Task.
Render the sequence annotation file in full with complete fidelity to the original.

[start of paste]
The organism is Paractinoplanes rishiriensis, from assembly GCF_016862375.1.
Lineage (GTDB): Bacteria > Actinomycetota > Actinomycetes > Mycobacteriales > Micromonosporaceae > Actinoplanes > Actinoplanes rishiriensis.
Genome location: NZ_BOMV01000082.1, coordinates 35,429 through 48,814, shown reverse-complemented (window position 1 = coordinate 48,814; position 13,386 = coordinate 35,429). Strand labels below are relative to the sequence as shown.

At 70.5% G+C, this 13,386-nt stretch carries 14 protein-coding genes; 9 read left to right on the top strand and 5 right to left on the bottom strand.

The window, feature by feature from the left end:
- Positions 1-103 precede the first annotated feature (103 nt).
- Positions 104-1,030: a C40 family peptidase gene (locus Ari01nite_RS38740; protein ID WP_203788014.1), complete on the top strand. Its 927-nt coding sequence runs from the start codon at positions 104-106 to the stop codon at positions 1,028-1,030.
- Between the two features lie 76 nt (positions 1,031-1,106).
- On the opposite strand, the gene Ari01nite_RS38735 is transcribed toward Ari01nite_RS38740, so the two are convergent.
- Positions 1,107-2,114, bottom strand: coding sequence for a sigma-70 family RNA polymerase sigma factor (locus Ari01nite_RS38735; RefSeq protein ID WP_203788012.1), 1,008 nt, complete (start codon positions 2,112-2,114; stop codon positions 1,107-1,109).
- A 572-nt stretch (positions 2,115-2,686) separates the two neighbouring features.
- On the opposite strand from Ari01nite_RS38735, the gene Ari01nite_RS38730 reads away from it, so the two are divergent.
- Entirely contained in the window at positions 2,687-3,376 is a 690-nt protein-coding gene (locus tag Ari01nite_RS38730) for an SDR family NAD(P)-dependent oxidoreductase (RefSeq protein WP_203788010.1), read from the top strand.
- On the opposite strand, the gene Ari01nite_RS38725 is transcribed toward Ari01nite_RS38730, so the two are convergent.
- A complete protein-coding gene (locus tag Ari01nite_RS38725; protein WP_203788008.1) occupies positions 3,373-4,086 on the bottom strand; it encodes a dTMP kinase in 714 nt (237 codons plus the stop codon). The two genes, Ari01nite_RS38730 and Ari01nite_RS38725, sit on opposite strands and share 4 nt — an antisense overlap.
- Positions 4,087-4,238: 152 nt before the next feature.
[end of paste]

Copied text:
The organism is Paractinoplanes rishiriensis, from assembly GCF_016862375.1.
Lineage (GTDB): Bacteria > Actinomycetota > Actinomycetes > Mycobacteriales > Micromonosporaceae > Actinoplanes > Actinoplanes rishiriensis.
Genome location: NZ_BOMV01000082.1, coordinates 35,429 through 48,814, shown reverse-complemented (window position 1 = coordinate 48,814; position 13,386 = coordinate 35,429). Strand labels below are relative to the sequence as shown.

At 70.5% G+C, this 13,386-nt stretch carries 14 protein-coding genes; 9 read left to right on the top strand and 5 right to left on the bottom strand.

The window, feature by feature from the left end:
- Positions 1-103 precede the first annotated feature (103 nt).
- Positions 104-1,030: a C40 family peptidase gene (locus Ari01nite_RS38740; protein ID WP_203788014.1), complete on the top strand. Its 927-nt coding sequence runs from the start codon at positions 104-106 to the stop codon at positions 1,028-1,030.
- Between the two features lie 76 nt (positions 1,031-1,106).
- On the opposite strand, the gene Ari01nite_RS38735 is transcribed toward Ari01nite_RS38740, so the two are convergent.
- Positions 1,107-2,114, bottom strand: coding sequence for a sigma-70 family RNA polymerase sigma factor (locus Ari01nite_RS38735; RefSeq protein ID WP_203788012.1), 1,008 nt, complete (start codon positions 2,112-2,114; stop codon positions 1,107-1,109).
- A 572-nt stretch (positions 2,115-2,686) separates the two neighbouring features.
- On the opposite strand from Ari01nite_RS38735, the gene Ari01nite_RS38730 reads away from it, so the two are divergent.
- Entirely contained in the window at positions 2,687-3,376 is a 690-nt protein-coding gene (locus tag Ari01nite_RS38730) for an SDR family NAD(P)-dependent oxidoreductase (RefSeq protein WP_203788010.1), read from the top strand.
- On the opposite strand, the gene Ari01nite_RS38725 is transcribed toward Ari01nite_RS38730, so the two are convergent.
- A complete protein-coding gene (locus tag Ari01nite_RS38725; protein WP_203788008.1) occupies positions 3,373-4,086 on the bottom strand; it encodes a dTMP kinase in 714 nt (237 codons plus the stop codon). The two genes, Ari01nite_RS38730 and Ari01nite_RS38725, sit on opposite strands and share 4 nt — an antisense overlap.
- Positions 4,087-4,238: 152 nt before the next feature.